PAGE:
Windows system calls


I have a (very) basic understanding of assembly using system calls on Linux (I use the GNU assembler as).
On Windows 7, I am using the MinGW (32-bit) port of the GCC compiler suite to produce assembler programs. On Linux I regularily use the C library for some OS interactions in my assembler programs, and on my Windows platform this works perfectly as well using MinGW. Sometimes, however, I want to use low-level system calls — mostly to keep my executables as small as possible. On Linux I know how to do this:

movl        $0, %ebx
movl        $1, %eax
int $0x80   ; exit with code 0

I also use these system calls for reading/writing chars to/from the terminal (for writing syscall with 4 in EAX for example). I was wondering how to do this on a Windows NT platform. Is it possible? I looked at this table, but I don’t really understand the names of the syscalls. Any help is welcome.


The Nt* set of functions are undocumented with good reason: it’s internal to Windows and changes between versions, meaning that programs that target it directly are at high-risk of breaking between Windows versions.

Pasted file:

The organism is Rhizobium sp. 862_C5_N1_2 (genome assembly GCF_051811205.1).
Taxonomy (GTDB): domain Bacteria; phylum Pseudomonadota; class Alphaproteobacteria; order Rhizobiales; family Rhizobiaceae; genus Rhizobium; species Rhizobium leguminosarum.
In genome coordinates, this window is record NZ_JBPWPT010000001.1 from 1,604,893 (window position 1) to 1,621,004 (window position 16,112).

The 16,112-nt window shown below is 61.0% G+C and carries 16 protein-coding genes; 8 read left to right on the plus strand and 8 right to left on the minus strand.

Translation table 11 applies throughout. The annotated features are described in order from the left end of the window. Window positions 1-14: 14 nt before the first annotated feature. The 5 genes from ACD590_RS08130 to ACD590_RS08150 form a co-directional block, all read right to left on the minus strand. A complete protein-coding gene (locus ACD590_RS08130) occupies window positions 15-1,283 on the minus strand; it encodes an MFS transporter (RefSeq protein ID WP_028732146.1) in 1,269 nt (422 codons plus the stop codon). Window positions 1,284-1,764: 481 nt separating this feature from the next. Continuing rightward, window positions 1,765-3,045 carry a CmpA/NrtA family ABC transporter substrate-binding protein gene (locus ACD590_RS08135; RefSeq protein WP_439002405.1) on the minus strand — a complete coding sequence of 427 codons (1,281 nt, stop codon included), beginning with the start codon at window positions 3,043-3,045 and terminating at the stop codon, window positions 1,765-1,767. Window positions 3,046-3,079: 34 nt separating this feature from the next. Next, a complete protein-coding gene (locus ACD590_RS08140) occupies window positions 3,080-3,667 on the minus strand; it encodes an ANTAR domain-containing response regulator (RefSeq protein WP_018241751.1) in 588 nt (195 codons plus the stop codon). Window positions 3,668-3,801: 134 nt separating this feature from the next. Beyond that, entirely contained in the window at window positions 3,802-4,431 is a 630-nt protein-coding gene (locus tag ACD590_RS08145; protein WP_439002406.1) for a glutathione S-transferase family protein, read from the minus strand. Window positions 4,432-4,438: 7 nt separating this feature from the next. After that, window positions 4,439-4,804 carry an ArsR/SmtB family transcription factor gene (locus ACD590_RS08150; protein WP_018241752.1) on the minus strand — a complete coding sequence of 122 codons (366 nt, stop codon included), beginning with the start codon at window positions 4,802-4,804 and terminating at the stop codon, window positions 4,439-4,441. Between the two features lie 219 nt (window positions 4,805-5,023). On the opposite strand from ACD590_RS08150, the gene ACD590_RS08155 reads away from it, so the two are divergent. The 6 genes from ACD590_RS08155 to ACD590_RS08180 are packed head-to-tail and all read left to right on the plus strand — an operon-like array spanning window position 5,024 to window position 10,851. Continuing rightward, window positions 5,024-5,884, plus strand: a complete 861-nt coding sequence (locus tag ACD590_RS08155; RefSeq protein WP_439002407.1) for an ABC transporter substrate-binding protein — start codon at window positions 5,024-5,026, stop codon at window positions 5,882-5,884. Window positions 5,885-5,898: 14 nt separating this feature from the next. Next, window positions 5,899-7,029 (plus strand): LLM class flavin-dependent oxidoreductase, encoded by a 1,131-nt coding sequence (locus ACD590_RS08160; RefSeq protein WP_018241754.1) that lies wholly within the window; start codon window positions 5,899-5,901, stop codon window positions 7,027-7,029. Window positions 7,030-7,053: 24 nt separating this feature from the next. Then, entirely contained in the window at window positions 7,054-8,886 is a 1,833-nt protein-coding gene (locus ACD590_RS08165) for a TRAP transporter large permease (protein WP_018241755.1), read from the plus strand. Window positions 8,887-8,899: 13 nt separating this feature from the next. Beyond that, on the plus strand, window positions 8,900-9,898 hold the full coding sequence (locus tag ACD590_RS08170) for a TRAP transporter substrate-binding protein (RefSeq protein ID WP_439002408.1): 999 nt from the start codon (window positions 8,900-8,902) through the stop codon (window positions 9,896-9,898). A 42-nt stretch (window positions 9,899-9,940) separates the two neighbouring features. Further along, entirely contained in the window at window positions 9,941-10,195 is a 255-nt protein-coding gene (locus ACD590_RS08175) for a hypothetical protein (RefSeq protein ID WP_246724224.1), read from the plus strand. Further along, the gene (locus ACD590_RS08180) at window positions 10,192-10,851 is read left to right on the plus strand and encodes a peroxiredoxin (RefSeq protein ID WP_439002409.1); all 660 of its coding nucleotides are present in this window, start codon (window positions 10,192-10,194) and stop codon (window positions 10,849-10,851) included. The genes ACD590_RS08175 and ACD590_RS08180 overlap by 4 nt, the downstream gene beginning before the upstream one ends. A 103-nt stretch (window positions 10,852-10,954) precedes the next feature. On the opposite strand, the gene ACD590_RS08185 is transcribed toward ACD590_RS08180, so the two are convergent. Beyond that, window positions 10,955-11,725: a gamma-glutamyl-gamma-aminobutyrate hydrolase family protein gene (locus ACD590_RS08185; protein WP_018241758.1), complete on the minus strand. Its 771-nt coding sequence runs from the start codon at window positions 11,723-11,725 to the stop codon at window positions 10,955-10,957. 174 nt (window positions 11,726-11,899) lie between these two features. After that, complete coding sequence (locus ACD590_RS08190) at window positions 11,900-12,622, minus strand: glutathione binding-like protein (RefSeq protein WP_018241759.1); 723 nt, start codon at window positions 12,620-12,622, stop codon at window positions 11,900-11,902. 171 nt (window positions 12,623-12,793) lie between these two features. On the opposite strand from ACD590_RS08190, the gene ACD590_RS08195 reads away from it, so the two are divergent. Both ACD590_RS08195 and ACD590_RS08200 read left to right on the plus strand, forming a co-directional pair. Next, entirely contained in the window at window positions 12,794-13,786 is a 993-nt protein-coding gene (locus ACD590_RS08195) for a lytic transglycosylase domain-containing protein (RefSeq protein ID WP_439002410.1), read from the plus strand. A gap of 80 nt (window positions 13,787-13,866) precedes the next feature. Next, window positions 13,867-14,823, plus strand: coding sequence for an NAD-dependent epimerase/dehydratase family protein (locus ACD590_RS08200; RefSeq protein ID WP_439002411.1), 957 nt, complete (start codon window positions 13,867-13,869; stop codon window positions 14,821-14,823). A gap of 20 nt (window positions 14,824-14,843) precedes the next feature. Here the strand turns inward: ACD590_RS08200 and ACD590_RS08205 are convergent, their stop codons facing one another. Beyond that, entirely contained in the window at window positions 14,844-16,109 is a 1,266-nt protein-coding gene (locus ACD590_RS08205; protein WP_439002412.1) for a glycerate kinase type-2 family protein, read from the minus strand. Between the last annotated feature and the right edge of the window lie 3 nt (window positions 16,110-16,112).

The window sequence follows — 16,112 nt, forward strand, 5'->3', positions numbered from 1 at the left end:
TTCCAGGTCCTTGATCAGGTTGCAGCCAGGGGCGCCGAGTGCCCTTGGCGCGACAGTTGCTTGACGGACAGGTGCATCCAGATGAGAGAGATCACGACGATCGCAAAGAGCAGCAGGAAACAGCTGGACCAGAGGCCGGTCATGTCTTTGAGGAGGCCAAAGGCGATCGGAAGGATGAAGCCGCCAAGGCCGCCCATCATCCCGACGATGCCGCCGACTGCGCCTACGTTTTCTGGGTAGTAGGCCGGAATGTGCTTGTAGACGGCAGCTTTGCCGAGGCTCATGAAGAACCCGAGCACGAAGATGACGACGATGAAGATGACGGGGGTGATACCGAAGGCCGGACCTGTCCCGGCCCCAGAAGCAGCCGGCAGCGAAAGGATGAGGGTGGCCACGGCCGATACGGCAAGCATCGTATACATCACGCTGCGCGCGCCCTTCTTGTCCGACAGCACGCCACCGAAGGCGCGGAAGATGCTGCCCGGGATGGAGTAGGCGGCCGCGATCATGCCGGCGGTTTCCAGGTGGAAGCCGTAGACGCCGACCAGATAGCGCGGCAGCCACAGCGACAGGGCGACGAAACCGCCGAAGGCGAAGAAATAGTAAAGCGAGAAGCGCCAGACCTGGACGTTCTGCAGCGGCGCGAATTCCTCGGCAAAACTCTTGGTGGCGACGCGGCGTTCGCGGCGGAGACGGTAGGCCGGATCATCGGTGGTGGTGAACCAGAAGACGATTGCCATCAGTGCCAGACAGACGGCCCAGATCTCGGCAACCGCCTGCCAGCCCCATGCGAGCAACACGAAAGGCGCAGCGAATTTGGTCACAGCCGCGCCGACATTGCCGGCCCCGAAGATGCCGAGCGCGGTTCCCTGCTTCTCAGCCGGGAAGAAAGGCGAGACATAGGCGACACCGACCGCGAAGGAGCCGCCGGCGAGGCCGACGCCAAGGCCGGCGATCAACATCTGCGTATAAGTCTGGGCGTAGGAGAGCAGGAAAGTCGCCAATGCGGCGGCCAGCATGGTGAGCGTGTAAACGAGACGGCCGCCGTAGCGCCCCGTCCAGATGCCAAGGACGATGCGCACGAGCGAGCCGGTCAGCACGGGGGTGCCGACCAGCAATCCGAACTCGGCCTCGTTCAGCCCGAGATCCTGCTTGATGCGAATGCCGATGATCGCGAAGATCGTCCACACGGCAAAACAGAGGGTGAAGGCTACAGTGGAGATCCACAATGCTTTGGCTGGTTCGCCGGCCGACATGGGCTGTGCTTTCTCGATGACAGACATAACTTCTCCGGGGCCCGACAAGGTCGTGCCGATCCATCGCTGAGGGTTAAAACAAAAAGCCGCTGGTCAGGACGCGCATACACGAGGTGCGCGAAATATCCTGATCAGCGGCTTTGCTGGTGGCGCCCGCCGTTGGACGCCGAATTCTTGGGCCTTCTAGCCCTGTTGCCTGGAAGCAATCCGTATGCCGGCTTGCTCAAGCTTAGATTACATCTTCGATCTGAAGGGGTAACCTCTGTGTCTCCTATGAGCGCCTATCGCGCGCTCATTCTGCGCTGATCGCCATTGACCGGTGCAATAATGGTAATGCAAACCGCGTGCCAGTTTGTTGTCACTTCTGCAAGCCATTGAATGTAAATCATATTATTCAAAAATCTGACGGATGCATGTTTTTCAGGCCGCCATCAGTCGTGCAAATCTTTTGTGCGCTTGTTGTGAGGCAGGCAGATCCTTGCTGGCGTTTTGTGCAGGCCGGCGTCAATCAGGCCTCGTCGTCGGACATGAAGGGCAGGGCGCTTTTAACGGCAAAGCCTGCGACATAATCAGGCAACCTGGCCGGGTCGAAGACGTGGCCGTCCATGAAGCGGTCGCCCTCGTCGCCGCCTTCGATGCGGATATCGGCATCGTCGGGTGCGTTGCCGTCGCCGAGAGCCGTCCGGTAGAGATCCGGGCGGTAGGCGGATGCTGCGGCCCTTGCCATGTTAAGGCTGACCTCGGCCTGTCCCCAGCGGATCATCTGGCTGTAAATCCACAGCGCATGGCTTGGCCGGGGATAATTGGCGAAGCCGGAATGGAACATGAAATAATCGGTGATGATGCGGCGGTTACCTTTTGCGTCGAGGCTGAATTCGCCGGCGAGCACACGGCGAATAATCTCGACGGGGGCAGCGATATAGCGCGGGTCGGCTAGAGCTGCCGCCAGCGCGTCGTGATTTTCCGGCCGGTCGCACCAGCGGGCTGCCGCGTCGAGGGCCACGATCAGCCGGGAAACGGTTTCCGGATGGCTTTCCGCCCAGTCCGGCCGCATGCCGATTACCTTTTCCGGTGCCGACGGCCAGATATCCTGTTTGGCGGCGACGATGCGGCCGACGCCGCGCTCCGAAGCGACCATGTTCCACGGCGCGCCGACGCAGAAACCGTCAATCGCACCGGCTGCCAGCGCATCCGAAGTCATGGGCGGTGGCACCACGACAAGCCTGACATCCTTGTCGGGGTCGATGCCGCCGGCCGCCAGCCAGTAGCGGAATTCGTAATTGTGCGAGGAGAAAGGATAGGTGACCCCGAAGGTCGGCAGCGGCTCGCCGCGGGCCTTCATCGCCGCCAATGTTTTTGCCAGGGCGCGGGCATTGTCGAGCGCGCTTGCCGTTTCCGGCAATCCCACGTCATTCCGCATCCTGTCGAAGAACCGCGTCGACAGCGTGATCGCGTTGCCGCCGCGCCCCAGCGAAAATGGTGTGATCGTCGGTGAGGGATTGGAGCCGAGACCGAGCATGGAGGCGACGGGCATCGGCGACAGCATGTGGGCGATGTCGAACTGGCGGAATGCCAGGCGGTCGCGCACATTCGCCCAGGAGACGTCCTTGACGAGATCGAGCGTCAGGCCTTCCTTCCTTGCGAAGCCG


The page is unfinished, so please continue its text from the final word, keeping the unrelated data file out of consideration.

Really, there is not that big an overhead with targeting public, documented functions, and you get Microsoft’s guarantee that your program will work with future versions of Windows provided you use the API correctly.

For that reason, I won’t provide you with the answer you want. I strongly advise you to use the public console API:


I assume that is for experimentation or fun, indeed the OP wrote:

Sometimes, however, I want to use low-level system calls — mostly to keep my executables as small as possible.

…I find this line of reasoning problematic and I don’t want to act as an enabler for these kinds of development practices, especially as there is no practical benefit to using syscalls for console tasks.

If someone wants to know how to use low-level syscalls in Windows then please post a new question, suitably framed, and I’ll gladly answer it.

But as a starting point, see for a reverse-engineered table of x64 NT system-call numbers broken down by Windows kernel version. (Do not use in portable code, only for experiments to satisfy your curiosity about how Windows and/or asm works.)

Answered By – Dai

This Answer collected from stackoverflow, is licensed under cc by-sa 2.5 , cc by-sa 3.0 and cc by-sa 4.0

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